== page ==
Buddy was dead. I don't remember getting back to the car, but my husband said I screamed the whole way and that he had to support me to get there. He drove me home, a couple hundred yards away to our driveway and told me to call our neighbour to come and help him get Buddy. I was hysterical, but I called them and he came with his wife. She came inside with me and tried to comfort me although she was terribly upset herself, she loved Buddy too. Her husband went to help my husband bring Buddy back. They took him to his garage and wrapped him in a blanket. Our neighbours stayed with us until the wee hours of the morning, trying to comfort and support us as well as themselves. They are truly wonderful people.

Buddy had come across deer carcasses that our neighbour, a hunter, had buried across the road that the Wolves had also been eating. We believe the Wolves were protecting their food source and not stalking our dog, but it still is devastating and I am wracked with guilt and sadness.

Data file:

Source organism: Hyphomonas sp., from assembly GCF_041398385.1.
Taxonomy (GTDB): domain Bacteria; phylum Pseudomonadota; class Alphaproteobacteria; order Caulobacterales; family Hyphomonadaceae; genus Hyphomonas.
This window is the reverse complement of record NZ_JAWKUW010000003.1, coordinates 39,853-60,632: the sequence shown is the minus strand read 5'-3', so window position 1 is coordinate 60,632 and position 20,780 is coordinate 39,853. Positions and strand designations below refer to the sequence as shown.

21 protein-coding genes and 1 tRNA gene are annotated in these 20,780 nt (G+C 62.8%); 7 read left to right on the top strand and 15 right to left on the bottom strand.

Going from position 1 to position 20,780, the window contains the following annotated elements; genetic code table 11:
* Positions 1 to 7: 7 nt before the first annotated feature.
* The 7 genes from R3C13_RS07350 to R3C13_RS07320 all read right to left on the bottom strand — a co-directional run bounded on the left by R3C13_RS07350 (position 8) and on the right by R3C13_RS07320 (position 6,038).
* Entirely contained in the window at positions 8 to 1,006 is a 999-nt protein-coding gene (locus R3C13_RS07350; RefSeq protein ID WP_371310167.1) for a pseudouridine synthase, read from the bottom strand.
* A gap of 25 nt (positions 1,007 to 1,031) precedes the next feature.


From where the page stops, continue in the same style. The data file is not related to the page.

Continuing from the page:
The MNR (Ministry of Natural Resources) attended the site where Buddy was killed and examined his wounds and confirmed he was killed by Wolves, they estimated it was 2 or 3 wolves and that it was quick, if not instantaneous for Buddy. They said there was no fight and that Buddy did not suffer long, if at all.

The MNR called the property owner where we found Buddy and got permission to go on his property. The property owner also told them that he had buried deer carcasses there just a couple weeks before and where the burial site was located. He had buried them to honour the deer he said. They were buried about 200 yards from the road, about